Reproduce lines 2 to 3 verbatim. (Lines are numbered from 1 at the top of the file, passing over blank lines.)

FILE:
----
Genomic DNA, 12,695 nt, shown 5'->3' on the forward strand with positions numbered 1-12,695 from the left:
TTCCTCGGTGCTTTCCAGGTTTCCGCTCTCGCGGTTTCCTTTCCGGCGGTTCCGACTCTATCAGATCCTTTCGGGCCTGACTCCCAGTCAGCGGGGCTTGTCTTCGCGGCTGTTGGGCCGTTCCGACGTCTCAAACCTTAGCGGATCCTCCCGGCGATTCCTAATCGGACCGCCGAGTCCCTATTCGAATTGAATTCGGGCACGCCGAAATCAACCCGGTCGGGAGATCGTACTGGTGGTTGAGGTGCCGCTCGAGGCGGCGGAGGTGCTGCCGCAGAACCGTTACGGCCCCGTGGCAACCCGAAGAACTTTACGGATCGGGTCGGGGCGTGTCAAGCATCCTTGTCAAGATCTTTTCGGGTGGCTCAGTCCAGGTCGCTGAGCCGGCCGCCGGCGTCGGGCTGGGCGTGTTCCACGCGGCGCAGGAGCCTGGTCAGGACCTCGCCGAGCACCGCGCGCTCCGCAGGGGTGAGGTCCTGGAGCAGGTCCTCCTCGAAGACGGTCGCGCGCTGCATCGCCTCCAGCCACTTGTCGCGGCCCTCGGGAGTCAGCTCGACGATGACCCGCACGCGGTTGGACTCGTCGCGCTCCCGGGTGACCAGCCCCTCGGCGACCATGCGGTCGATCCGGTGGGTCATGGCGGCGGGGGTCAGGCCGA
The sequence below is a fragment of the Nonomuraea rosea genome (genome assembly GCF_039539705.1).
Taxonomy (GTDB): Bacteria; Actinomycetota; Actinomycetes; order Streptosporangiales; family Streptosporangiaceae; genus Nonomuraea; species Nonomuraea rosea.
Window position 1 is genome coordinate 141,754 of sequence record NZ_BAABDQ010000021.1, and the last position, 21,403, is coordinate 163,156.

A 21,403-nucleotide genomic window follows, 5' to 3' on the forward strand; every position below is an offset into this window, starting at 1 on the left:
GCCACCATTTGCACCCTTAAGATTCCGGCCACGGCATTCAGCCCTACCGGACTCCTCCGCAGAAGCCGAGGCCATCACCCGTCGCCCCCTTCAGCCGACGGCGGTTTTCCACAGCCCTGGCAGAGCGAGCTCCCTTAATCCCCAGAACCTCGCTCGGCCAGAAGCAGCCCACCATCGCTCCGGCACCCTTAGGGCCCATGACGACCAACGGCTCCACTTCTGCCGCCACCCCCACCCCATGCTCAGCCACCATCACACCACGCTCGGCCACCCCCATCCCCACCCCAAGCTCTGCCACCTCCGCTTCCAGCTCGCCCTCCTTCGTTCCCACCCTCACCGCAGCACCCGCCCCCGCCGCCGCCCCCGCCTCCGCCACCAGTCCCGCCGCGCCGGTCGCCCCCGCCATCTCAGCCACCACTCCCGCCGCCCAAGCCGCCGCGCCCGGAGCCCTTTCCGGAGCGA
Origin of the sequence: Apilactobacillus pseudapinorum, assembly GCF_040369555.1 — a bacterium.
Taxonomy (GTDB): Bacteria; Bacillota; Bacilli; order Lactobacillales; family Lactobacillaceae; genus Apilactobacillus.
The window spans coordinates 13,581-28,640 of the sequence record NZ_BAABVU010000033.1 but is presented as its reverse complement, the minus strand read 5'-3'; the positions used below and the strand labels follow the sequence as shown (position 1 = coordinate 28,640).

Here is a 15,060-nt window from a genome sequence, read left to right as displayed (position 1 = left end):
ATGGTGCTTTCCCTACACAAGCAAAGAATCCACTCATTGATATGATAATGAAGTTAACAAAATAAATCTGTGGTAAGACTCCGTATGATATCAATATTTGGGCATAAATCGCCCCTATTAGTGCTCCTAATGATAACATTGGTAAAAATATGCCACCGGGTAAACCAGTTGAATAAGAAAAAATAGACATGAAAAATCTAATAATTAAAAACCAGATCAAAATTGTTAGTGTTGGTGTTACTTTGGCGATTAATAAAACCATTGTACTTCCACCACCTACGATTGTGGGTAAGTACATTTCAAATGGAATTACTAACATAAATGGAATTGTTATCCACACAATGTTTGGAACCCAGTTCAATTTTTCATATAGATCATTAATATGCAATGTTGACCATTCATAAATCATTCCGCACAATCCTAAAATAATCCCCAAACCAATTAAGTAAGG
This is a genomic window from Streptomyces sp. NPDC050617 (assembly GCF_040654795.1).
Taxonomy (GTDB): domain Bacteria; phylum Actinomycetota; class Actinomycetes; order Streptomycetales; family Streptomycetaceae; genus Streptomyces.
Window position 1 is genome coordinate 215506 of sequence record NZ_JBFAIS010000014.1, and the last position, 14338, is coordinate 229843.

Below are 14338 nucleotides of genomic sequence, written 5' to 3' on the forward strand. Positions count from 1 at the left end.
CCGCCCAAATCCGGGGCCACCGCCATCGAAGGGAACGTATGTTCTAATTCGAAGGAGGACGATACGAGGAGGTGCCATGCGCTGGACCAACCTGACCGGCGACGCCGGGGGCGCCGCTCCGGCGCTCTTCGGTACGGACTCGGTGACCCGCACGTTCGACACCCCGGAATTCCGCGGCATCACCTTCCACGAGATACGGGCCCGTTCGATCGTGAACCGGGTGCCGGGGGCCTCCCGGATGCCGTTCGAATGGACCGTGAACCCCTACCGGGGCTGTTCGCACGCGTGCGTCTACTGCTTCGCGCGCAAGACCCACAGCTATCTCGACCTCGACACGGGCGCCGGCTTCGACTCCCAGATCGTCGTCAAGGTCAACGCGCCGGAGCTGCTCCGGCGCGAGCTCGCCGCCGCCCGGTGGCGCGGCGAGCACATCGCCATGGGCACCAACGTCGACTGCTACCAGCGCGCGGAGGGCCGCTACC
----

TTCCTCGGTGCTTTCCAGGTTTCCGCTCTCGCGGTTTCCTTTCCGGCGGTTCCGACTCTATCAGATCCTTTCGGGCCTGACTCCCAGTCAGCGGGGCTTGTCTTCGCGGCTGTTGGGCCGTTCCGACGTCTCAAACCTTAGCGGATCCTCCCGGCGATTCCTAATCGGACCGCCGAGTCCCTATTCGAATTGAATTCGGGCACGCCGAAATCAACCCGGTCGGGAGATCGTACTGGTGGTTGAGGTGCCGCTCGAGGCGGCGGAGGTGCTGCCGCAGAACCGTTACGGCCCCGTGGCAACCCGAAGAACTTTACGGATCGGGTCGGGGCGTGTCAAGCATCCTTGTCAAGATCTTTTCGGGTGGCTCAGTCCAGGTCGCTGAGCCGGCCGCCGGCGTCGGGCTGGGCGTGTTCCACGCGGCGCAGGAGCCTGGTCAGGACCTCGCCGAGCACCGCGCGCTCCGCAGGGGTGAGGTCCTGGAGCAGGTCCTCCTCGAAGACGGTCGCGCGCTGCATCGCCTCCAGCCACTTGTCGCGGCCCTCGGGAGTCAGCTCGACGATGACCCGCACGCGGTTGGACTCGTCGCGCTCCCGGGTGACCAGCCCCTCGGCGACCATGCGGTCGATCCGGTGGGTCATGGCGGCGGGGGTCAGGCCGA
The sequence below is a fragment of the Nonomuraea rosea genome (genome assembly GCF_039539705.1).